Hertz Fellow Ed Boyden Taking Optogenetics to the Next Level and Wins the $3 Million Breakthrough Prize in Life Sciences

December 21, 2015

MIT associate professor Ed Boyden, a pioneer in the field of optogenetics, doesn’t want to merely learn more about brain disorders; he wants to help cure them, by using light to turn neurons on and off, like a power switch. By perturbing the brain, he aims to both reveal new targets for curing disorders, and perhaps, someday, even use the technology to directly interface to the human brain.

Utilizing gene therapy technology, researchers can insert the DNA of light-sensitive proteins derived from algae into individual neurons or neural groups, allowing them to control the brain’s behavior by simply illuminating the neurons with fiber optics. It is hoped that the technology can be used to treat a myriad of disorders, including epilepsy, Parkinson’s disease and post-traumatic stress disorder (PTSD).

“If you want to understand the brain, you ideally want a map of the wiring,” Boyden said. “In optogenetics, we take natural molecules that sense light, called opsins, and put them into neurons, so that we can activate or silence the neurons with light.”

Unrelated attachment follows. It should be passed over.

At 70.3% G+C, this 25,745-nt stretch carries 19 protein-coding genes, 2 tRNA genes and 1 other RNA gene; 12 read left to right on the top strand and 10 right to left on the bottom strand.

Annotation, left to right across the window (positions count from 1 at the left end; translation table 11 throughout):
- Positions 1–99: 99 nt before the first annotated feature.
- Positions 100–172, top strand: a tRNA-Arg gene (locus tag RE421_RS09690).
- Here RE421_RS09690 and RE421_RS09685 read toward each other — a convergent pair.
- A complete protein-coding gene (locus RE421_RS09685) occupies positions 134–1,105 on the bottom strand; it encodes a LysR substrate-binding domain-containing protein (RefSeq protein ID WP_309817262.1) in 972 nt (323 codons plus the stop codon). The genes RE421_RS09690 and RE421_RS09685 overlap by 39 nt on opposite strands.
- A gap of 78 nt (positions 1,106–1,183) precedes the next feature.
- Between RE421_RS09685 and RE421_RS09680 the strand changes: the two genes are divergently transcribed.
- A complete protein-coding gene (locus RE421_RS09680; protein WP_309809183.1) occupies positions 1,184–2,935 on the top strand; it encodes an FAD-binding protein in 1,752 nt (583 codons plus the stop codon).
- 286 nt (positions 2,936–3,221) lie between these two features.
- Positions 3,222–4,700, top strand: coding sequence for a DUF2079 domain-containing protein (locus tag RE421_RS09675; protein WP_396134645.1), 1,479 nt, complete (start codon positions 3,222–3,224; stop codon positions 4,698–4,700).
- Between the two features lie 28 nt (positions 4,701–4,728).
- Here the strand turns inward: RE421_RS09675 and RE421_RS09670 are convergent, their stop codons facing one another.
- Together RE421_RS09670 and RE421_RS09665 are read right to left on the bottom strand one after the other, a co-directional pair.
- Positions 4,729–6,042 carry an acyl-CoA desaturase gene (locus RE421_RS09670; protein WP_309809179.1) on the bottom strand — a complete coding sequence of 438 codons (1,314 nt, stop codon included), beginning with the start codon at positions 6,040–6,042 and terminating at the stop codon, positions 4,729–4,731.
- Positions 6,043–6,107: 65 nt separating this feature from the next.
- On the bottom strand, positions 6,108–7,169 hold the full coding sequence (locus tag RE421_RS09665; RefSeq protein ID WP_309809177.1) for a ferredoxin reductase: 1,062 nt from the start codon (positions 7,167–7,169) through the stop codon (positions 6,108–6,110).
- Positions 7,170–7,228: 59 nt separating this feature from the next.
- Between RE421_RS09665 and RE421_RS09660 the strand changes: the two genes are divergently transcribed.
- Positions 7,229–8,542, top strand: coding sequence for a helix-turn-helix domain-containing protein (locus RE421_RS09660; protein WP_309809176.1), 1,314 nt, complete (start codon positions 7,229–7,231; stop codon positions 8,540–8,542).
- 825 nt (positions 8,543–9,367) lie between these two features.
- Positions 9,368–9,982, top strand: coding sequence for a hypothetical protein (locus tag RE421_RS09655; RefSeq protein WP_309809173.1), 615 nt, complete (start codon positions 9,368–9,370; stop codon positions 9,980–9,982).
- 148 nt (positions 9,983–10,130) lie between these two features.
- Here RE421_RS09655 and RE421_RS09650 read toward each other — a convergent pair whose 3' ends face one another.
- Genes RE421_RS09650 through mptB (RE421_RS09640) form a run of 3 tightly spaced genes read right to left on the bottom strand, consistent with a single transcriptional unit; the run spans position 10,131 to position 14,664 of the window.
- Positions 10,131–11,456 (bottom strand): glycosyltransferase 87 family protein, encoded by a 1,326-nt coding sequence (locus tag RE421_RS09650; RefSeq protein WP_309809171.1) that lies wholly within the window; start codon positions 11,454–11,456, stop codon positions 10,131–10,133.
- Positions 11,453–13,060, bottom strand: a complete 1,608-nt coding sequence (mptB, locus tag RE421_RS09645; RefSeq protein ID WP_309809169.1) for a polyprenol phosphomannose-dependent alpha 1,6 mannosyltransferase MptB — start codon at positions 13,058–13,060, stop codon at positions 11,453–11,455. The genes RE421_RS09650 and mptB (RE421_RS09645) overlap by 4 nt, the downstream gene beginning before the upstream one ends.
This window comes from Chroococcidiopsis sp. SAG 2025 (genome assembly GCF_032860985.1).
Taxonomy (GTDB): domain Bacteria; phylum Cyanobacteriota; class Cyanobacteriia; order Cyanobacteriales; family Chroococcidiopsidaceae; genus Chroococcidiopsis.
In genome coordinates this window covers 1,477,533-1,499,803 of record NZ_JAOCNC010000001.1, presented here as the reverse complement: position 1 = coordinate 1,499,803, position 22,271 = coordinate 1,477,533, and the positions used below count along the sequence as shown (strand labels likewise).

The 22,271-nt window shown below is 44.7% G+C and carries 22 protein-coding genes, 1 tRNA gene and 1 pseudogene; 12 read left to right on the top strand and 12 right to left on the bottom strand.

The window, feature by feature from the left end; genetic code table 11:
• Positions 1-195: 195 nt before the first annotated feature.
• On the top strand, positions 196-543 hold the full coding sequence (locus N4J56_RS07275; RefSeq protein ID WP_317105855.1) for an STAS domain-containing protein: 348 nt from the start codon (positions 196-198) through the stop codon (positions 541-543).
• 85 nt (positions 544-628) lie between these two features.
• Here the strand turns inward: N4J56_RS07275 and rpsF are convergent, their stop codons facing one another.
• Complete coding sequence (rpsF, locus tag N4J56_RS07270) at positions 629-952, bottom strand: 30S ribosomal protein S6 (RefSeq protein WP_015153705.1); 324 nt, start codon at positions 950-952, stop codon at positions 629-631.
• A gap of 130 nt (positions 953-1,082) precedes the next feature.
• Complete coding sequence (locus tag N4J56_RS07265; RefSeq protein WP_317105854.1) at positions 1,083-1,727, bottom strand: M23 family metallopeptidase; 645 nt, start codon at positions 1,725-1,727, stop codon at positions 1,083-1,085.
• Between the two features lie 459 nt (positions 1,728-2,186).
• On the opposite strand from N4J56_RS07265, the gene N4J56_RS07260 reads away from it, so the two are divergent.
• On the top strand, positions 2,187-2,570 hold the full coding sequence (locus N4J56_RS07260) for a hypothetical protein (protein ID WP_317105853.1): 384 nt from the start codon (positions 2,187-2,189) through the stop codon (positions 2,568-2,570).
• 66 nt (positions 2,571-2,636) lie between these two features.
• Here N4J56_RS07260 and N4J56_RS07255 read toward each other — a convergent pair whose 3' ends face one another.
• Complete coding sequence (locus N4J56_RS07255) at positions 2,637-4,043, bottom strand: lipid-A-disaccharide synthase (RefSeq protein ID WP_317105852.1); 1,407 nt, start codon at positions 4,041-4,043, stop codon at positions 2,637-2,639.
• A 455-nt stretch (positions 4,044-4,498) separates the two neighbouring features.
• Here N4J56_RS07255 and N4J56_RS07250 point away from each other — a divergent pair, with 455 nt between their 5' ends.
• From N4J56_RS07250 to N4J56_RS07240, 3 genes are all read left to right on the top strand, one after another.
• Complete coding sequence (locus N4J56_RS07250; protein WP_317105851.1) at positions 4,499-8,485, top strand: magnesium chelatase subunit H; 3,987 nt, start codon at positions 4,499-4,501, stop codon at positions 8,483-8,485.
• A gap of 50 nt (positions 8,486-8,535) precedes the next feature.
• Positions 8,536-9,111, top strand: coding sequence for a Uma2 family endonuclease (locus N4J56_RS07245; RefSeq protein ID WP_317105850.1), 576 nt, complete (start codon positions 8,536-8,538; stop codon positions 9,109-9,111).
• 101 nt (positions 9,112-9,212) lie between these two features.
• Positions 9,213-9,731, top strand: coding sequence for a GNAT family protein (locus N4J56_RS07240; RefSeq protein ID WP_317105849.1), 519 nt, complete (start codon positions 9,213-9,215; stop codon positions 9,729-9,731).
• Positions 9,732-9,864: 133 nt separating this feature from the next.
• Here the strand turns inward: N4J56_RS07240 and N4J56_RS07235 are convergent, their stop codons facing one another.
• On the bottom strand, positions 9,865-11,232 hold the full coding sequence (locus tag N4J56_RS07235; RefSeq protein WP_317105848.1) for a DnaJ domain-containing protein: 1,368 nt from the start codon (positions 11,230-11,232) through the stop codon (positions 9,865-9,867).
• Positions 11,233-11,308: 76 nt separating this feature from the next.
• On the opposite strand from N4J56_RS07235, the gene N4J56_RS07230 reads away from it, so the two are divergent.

The advantage of optogenetics over other brain manipulation techniques, such as deep brain stimulation (DBS), Boyden said, is that the light can be aimed at a region of the brain, but only the specific cell types expressing the opsins will respond to light, enabling ultra-precise pinpointing of the neurons that result in a desired outcome.

“Only the neurons that you have made sensitive to light are affected,” Boyden said. “If you shut down specific neurons in the brain, you can understand what those neurons are necessary for. If you activate certain neurons, you can see what behaviors or disease states they can trigger.”

Since Boyden and his colleagues’ groundbreaking paper on optogenetics in 2005, thousands of research groups have obtained the technology, with many applying the technology to a broad range of areas – using it to trigger aggression, terminate epileptic seizures, treat anxiety or eating disorders, improve memory recall, and restore sight and hearing, in mice and other animal models.

In November, Boyden was named one of five winners of the highly prestigious $3 million Breakthrough Prize in Life Sciences, the largest scientific prize in the world. Boyden said he wants some of the money to go toward “developing new tools to get ground truth understanding of biology and medicine,” although the particulars are still to be determined.